How To Buy Food Storage Containers

Food storage trays

Food storage containers come in quite a wide variety of shapes, sizes, and types. From zippered plastic bags to glass mason jars, your choice will depend on a combination of factors, including the food to be stored, the amount and location of your storage space, the method of storage, and the cost of the containers. Let's break it all down and find out what kind of containers will work best to suit your food storage needs.

Zippered Plastic Bags
  Zippered plastic bags are perfect storage containers for food items that have been dried, or for long-term freezer storage. They are available at any grocery store. For frozen food, look for zippered bags that are specifically made to be used in the freezer. For added protection against freezer burn and exposure to air, double-bag your food before storing.

The following foods are examples of those that can be stored effectively in zippered plastic bags:

  • Dried herbs, either whole or crushed
  • Beef jerky, or other dried meats
  • Cured or smoked meat (in the refrigerator)
  • Cheese (in the refrigerator or freezer)
  • Shredded coconut (in the refrigerator)
  • Pasta
  • Rice
  • Nuts
  • Baked goods (in the freezer)
  • Fresh, pureed, or sugar-packed fruit (in the freezer)
  • Baking mixes, flour, baking soda, baking powder
  • Ground coffee or coffee beans (can be refrigerated)

Mason Jars  Anything that is canned in a hot water bath or pressure canner should be stored in canning jars, also called mason jars. These jars have both a flat sealing disk and a screw-on cap to keep them airtight and keep the food safe. Canning jars are also handy for storing powdered foods and liquid-based foods and condiments in the refrigerator. Make sure your jars are not cracked or chipped, and that the lids screw on tightly. The sealing disks will have to be replaced after each use, and you can buy both the jars and new disks wherever canning supplies are sold.

Some foods that are perfect for storing in mason jars are:

  • Jams, jellies, spreads, and fruit preserves
  • Salsas, chutneys, and sauces
  • Home-canned vegetables
  • Homemade pickles and preserves
  • Flour and baking mixes
  • Drink mixes
  • Gravy mix or prepared gravy (in the refrigerator)
  • Pureed or cooked baby food (in the refrigerator)

Plastic Containers With Lids  You'll find a wide variety of plastic food storage containers for sale at grocery stores, department stores, and even home and garden shops, and it can be tough to choose which ones will best suit your needs. First and foremost, make sure that the lids that accompany the containers fit tightly and provide an airtight seal; otherwise you risk your food going stale or spoiling. Next, consider the size and shape of the containers. They'll need to fit both the food items you want to use them for, and the shelf space you have at home. Sets of plastic containers can contain a variety of shapes and sizes, and these can be both cost-effective and handy for varying amounts of food.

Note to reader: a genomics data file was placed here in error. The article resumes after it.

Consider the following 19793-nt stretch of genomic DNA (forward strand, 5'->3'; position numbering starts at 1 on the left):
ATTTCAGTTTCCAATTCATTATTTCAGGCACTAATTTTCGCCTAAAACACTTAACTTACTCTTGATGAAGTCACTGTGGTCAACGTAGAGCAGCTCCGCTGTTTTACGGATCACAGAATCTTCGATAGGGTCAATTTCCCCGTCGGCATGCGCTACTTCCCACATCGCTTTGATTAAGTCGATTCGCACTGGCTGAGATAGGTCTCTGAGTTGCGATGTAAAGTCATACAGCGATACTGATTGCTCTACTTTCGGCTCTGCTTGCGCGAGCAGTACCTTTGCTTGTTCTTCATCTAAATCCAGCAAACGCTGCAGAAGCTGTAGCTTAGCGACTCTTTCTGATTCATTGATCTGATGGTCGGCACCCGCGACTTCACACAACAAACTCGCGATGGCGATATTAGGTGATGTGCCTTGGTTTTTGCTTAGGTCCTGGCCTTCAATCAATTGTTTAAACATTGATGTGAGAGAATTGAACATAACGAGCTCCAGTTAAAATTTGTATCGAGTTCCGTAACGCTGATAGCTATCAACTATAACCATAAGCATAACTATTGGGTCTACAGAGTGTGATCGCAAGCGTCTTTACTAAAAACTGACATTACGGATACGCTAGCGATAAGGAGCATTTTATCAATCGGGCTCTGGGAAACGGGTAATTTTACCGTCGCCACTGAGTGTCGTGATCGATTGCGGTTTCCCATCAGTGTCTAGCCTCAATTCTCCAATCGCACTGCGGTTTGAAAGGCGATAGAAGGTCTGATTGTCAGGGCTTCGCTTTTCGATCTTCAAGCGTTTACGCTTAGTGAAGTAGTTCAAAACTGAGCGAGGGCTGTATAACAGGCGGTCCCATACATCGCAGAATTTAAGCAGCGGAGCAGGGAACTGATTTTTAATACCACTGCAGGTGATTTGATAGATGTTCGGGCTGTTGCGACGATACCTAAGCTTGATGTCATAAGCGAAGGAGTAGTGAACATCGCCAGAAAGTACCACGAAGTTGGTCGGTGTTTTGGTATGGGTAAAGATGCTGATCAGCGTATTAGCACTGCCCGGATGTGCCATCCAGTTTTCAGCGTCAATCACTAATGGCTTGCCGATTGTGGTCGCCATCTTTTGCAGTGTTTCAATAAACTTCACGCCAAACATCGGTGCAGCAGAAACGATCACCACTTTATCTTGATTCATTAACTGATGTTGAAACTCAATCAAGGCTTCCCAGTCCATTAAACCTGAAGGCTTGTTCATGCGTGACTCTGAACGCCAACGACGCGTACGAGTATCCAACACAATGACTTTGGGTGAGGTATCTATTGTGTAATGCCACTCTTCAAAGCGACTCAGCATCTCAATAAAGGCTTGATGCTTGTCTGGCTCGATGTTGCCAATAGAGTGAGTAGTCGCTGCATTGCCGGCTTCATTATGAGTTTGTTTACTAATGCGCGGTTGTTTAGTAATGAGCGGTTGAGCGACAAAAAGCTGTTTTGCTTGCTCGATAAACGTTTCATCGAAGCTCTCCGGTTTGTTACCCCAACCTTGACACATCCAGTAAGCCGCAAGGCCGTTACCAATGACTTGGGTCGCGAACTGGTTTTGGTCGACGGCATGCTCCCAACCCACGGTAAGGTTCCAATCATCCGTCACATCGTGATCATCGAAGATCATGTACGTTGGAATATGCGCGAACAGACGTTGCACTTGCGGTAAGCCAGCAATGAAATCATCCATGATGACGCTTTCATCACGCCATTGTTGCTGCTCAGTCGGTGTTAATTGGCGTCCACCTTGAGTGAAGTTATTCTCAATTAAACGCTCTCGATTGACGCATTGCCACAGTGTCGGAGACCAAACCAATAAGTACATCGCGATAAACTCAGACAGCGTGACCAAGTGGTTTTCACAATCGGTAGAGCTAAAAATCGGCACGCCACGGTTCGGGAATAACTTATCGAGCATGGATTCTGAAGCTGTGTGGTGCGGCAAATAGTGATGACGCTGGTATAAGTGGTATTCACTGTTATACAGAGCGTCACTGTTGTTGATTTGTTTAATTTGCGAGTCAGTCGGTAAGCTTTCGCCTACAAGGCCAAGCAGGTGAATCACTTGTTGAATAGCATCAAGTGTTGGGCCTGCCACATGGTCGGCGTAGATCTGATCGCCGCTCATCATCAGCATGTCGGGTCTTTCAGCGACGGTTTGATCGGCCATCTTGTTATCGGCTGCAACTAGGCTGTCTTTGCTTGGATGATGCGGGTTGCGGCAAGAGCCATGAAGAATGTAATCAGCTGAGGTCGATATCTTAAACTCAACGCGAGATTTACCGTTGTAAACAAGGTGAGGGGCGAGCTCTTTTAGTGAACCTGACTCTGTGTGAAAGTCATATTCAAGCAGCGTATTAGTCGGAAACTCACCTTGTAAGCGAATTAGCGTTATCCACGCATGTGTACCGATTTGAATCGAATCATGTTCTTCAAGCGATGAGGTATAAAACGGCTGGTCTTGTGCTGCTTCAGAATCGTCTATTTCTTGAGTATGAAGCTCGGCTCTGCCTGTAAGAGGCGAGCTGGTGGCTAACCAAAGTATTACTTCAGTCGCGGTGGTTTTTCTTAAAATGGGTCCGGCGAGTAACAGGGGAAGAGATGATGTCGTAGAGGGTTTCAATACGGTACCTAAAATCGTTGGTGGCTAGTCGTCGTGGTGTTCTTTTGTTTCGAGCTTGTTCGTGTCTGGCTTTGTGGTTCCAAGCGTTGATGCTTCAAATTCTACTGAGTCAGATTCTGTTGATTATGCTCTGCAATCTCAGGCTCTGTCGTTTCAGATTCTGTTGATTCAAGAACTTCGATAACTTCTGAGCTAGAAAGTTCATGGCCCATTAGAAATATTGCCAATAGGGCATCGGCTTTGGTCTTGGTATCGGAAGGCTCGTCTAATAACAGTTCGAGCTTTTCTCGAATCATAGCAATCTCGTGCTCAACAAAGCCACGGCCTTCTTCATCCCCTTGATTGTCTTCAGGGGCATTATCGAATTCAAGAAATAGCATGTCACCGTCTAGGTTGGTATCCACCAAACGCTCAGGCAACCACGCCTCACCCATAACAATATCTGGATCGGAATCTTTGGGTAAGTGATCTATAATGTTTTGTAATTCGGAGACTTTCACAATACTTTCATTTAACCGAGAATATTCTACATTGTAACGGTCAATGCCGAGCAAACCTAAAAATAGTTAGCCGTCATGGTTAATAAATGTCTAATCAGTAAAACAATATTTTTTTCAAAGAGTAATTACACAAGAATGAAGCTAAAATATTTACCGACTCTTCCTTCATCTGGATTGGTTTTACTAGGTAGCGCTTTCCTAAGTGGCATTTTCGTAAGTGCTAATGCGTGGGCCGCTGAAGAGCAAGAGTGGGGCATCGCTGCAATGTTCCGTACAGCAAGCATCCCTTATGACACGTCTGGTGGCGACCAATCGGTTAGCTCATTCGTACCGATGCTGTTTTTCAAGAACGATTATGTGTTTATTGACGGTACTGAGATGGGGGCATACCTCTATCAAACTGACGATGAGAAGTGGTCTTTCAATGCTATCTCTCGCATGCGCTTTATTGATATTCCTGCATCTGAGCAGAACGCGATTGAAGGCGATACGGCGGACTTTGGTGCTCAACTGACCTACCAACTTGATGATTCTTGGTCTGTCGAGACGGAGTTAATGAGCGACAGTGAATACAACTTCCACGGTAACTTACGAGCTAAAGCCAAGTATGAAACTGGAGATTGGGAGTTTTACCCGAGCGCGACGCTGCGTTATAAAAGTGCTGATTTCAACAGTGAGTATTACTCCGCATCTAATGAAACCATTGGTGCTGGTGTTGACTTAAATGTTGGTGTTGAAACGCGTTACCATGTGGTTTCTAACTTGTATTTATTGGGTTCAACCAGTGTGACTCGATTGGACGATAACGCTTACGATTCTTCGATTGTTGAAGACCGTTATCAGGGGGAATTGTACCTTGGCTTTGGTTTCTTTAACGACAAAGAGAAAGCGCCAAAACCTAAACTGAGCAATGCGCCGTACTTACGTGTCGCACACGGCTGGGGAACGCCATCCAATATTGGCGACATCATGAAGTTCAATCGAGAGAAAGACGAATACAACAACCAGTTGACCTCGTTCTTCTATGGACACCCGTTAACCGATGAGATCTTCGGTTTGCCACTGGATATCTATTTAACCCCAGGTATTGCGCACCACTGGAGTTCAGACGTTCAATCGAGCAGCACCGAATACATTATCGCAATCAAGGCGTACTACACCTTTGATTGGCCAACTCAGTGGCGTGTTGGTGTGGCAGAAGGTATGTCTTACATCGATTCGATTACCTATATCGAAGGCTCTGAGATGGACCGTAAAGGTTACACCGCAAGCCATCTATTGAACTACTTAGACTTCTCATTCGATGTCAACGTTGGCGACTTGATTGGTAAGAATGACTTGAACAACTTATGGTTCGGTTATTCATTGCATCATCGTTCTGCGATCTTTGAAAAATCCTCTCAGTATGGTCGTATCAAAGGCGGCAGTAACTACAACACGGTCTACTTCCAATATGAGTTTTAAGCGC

Some things that will keep well in plastic containers with lids are:

  • Cookies, crackers, and biscuits
  • Dry pet food or pet treats
  • Dry mixes for baking, drinks, or sauces
  • Dairy products such as sour cream or yogurt (in the refrigerator)
  • Pasta
  • Rice
  • Dry bread crumbs
  • Candy
  • Ground coffee or coffee beans (can be refrigerated)

General Food Storage Tips

  1. There are other methods for storing food, like vacuum sealers or wraps such as plastic wrap or aluminum foil. These can be used in conjunction with one of the above types of containers for added protection against air, freezer burn, spoilage, and pests.
  2. Label and date your containers when you store your food. This will help you find things more easily, and you'll know when your food has passed its storage limit.
  3. All foods will keep for varying lengths of time. Check recipe books, food packaging, and storage container packaging to find out how long you can safely store your food. Another good place to find this information is the Food Safety Information Society.
  4. Store dry items in a cool, dry place, preferably on shelves rather than on the floor. Frozen items should be checked occasionally for freezer burn and discarded if damaged. Refrigerated items should be used as soon as possible, and checked for spoilage.


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